Thursday, May 26, 2016

Open Yourself Up to the Risks of Life

Values, not disasters, are the goal, the first concern, and the motive power of life.
Ayn Rand. 

This implies that while people and the world are imperfect, while pain, suffering, and disasters do exist, they do not have to be and should not be the focal point of living. Too often, pain and disasters are the focus of living. Rather than spending their time and energies on the pursuit of values, they spend it trying to avoid pain, and that makes pain the focal point in life. 

If avoiding pain is the focus of life, positive action is limited. If you allow pain to
become the dominant force in life, you sabotage your ability to think, grow, and to produce. If the avoidance of pain is your focus, it becomes extremely difficult to experience the process of living with the passion and spontaneity that you are capable of.

Life involves risks. The essence of maintaining your mental well-being as a trader is taking a position in which you feel confident, while always knowing that you may not be rewarded for your work, your thoughts, and your willingness to take a risk. Even more important, when you don't win, you have to be willing to pick up and do it again. You have to be open to the pain that so often accompanies honesty and growth. The same is true of every aspect of living. 
Virtually every act in life should be an act of love, the essence of giving of yourself, but giving with the knowledge that you may not get anything in return and, then being able to pick up when you are unrewarded and give again. By giving in this way, the returns come back manifold both financially and in terms of the happiness you experience. 

You can give of yourself by using your mind, and get your return by having new opportunities and experiences available. Through your actions and efforts you bestow upon yourself new options and alternatives. You can give to yourself by taking risks in the financial markets, and receive financial benefits. You can give to others simply by opening yourself up and letting others see the real you. By dropping the self-protective shields designed to prevent people from hurting or rejecting you, and get your return from those special friends who make you feel seen and understood, who act as the mirrors of your soul.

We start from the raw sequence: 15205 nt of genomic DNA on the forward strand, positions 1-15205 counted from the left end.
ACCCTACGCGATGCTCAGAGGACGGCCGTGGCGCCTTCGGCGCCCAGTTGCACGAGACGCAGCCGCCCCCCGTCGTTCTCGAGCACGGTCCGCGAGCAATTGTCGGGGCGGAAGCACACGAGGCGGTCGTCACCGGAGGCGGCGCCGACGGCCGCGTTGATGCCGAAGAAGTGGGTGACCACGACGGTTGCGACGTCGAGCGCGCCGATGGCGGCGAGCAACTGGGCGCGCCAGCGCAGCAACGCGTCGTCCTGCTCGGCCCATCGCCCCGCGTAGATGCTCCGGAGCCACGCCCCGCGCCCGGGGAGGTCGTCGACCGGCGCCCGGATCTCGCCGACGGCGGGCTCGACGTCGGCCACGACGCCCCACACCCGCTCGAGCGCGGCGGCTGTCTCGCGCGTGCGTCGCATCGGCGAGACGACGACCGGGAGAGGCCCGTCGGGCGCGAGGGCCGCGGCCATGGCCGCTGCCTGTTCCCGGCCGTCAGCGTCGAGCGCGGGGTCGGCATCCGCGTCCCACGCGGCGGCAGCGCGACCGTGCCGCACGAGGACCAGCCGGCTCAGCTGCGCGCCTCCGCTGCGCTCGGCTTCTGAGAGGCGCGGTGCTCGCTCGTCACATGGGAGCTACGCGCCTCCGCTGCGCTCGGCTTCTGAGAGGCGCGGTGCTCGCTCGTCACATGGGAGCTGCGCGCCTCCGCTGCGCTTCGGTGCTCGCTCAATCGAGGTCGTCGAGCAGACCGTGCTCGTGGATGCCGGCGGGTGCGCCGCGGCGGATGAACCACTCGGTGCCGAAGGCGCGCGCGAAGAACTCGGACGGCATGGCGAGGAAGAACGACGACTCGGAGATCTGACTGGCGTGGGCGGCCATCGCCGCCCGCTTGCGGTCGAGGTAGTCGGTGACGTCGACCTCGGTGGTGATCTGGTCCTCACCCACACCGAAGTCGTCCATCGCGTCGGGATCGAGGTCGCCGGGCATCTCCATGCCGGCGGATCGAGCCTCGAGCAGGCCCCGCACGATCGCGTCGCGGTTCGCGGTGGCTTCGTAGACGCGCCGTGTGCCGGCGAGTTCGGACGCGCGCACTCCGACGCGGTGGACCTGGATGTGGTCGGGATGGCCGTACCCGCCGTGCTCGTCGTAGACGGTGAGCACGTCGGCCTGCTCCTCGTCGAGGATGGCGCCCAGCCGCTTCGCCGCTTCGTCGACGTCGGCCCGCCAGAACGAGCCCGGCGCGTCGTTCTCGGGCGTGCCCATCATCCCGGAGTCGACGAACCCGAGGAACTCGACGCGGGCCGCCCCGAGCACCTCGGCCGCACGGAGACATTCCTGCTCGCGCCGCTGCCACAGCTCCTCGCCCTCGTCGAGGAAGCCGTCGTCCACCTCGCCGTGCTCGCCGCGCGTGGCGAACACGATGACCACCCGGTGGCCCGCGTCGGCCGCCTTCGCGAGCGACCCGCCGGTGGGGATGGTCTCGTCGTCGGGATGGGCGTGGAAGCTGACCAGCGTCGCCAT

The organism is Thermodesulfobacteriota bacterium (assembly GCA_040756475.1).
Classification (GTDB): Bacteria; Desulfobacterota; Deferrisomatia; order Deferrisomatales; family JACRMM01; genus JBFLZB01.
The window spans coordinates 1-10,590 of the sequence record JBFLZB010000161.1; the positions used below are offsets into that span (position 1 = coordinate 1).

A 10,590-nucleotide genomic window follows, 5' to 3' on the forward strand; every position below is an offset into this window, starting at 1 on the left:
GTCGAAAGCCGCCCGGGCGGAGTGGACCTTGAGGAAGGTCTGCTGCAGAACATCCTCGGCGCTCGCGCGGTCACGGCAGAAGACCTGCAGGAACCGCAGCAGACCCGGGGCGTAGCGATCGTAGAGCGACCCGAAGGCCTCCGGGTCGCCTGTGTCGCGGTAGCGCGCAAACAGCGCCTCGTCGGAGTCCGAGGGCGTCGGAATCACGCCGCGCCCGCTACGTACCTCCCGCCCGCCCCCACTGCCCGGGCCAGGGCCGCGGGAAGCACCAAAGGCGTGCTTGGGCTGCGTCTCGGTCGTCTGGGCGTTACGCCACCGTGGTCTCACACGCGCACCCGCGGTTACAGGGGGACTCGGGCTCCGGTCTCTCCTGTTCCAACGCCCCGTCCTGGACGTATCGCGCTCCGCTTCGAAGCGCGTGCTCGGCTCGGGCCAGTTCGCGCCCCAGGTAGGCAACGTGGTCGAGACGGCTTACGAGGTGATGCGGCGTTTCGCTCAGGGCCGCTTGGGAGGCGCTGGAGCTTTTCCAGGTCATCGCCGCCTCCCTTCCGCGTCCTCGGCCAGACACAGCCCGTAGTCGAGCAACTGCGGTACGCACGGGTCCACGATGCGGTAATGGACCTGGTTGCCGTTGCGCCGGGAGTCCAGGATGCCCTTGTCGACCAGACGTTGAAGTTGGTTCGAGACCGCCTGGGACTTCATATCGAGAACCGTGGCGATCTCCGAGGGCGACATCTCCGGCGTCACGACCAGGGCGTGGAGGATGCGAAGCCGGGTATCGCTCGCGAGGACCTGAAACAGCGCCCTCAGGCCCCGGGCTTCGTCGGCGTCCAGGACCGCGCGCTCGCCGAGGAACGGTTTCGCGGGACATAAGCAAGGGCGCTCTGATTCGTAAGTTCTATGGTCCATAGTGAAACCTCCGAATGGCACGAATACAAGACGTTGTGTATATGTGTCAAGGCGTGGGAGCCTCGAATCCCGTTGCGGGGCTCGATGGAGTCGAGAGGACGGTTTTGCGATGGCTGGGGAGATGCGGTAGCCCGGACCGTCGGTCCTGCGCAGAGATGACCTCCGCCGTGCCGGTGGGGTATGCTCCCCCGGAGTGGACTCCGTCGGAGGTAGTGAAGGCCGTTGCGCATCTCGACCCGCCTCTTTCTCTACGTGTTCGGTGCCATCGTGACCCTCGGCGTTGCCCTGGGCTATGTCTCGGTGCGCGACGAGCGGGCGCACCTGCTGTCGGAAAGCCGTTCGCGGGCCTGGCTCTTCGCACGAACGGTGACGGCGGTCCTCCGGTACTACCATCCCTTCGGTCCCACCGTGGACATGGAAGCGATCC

Opening yourself up to the risks of life may be frightening, but the fact is, there is no alternative. You will suffer pain one way or the other. There is no freedom from risk. There is no freedom from fear. There is no freedom from pain. There is no freedom from the possibility of failure. There is freedom in the acceptance of all of these as part of trading, as a part of life, and moreover, as the least important part of both.

Friday, May 20, 2016

A Self-Fulfilling Prophecy

Whatever we expect with confidence becomes our own self-fulfilling prophecy. 
Brian Tracy

Most people have similar end values, but each of us experience them differently. This is simply because of both major and subtle differences in our beliefs. Beliefs take two forms: Broad generalizations about life, people, and things; and rules we use to measure the worth of our own and others' actions. Rules are more definitive. Rules determine, in our minds, the things and events that must happen in order to experience results in a particular way. Rules take the form of "if, then" statements such as "If I make a million dollars in the market I can quit my job and then I'll be happy" or "If I make a mistake on a trade, then I'll learn from it." All of us have our own unique set of beliefs and rules, and it is this unique set that gives each of us a distinctive personality.